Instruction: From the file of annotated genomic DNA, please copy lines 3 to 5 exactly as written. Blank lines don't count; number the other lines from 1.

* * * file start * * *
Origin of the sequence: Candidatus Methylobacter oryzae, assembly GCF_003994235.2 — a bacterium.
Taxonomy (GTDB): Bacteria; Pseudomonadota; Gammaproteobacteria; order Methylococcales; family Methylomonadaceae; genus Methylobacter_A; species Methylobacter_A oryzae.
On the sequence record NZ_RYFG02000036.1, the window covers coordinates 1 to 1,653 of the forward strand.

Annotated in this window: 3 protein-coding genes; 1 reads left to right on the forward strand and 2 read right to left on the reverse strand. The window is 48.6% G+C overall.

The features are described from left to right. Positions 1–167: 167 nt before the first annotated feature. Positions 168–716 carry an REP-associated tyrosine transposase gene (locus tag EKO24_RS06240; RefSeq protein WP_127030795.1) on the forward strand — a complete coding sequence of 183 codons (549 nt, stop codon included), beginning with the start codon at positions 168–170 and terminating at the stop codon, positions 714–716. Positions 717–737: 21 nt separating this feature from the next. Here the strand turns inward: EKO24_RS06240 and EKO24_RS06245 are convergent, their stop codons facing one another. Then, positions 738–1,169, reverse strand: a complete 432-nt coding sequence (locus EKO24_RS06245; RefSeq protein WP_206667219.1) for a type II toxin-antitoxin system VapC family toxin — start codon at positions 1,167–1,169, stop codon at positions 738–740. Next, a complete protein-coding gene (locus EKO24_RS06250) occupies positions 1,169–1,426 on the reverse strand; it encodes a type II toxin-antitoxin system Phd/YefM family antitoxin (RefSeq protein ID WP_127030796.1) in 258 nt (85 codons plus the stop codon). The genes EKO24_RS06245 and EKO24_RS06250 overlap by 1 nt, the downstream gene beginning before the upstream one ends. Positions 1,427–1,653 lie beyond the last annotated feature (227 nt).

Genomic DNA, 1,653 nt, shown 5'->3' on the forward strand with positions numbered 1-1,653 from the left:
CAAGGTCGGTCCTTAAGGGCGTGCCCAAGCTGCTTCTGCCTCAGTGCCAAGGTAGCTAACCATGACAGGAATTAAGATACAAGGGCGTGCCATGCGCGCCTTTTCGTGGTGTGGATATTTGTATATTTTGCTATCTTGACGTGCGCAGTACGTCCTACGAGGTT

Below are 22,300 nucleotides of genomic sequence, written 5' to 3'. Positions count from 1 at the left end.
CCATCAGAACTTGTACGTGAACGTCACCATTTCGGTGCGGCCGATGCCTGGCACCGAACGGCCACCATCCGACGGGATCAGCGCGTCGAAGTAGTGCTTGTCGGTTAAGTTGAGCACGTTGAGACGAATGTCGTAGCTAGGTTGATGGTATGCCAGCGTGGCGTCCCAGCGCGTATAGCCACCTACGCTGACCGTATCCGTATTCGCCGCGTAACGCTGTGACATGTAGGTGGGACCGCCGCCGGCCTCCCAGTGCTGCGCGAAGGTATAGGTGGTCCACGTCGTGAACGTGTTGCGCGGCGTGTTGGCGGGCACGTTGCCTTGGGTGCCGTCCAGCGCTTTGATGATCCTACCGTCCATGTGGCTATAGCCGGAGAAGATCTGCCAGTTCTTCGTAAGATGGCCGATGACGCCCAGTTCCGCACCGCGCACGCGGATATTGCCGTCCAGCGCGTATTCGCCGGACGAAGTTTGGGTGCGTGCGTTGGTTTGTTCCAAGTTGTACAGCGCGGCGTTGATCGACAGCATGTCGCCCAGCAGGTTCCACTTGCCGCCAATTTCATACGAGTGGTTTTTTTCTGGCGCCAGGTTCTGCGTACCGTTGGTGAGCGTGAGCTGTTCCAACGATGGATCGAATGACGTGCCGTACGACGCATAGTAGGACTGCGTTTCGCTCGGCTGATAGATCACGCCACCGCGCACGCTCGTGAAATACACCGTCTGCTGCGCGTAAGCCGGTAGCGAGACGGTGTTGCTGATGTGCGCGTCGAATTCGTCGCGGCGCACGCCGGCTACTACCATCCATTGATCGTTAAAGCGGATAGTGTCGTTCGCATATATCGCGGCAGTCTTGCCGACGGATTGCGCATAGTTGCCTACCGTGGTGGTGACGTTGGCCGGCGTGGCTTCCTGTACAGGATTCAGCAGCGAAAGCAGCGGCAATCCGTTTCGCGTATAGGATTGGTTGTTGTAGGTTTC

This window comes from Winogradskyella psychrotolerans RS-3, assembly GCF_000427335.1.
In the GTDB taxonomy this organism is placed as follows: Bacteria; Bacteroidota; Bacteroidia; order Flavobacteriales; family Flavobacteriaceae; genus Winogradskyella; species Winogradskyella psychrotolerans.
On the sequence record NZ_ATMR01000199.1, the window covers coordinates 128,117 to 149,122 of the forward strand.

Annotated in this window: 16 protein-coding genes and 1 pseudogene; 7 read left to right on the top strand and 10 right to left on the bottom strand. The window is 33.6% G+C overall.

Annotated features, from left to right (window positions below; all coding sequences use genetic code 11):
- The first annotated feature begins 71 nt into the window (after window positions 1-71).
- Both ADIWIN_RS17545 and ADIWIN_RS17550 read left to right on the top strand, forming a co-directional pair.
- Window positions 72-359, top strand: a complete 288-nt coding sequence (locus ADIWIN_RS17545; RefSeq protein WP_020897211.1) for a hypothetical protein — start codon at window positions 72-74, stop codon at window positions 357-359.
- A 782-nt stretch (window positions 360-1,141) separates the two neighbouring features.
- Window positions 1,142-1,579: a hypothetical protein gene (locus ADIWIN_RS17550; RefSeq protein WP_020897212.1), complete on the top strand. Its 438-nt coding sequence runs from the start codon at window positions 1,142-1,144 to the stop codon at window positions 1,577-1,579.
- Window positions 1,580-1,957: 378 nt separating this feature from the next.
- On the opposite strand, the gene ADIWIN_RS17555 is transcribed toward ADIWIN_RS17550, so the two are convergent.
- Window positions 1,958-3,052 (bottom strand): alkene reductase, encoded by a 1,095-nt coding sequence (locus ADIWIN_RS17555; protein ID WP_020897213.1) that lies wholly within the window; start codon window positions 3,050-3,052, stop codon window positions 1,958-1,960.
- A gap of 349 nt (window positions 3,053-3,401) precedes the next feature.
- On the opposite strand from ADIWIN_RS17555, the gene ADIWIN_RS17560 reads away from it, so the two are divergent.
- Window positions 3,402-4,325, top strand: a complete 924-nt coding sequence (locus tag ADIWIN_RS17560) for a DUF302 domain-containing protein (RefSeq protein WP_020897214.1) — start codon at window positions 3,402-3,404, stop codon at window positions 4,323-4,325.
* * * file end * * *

On the sequence record NZ_RYFG02000036.1, the window covers coordinates 1 to 1,653 of the forward strand.

Annotated in this window: 3 protein-coding genes; 1 reads left to right on the forward strand and 2 read right to left on the reverse strand. The window is 48.6% G+C overall.

The features are described from left to right. Positions 1–167: 167 nt before the first annotated feature. Positions 168–716 carry an REP-associated tyrosine transposase gene (locus tag EKO24_RS06240; RefSeq protein WP_127030795.1) on the forward strand — a complete coding sequence of 183 codons (549 nt, stop codon included), beginning with the start codon at positions 168–170 and terminating at the stop codon, positions 714–716. Positions 717–737: 21 nt separating this feature from the next. Here the strand turns inward: EKO24_RS06240 and EKO24_RS06245 are convergent, their stop codons facing one another. Then, positions 738–1,169, reverse strand: a complete 432-nt coding sequence (locus EKO24_RS06245; RefSeq protein WP_206667219.1) for a type II toxin-antitoxin system VapC family toxin — start codon at positions 1,167–1,169, stop codon at positions 738–740. Next, a complete protein-coding gene (locus EKO24_RS06250) occupies positions 1,169–1,426 on the reverse strand; it encodes a type II toxin-antitoxin system Phd/YefM family antitoxin (RefSeq protein ID WP_127030796.1) in 258 nt (85 codons plus the stop codon). The genes EKO24_RS06245 and EKO24_RS06250 overlap by 1 nt, the downstream gene beginning before the upstream one ends. Positions 1,427–1,653 lie beyond the last annotated feature (227 nt).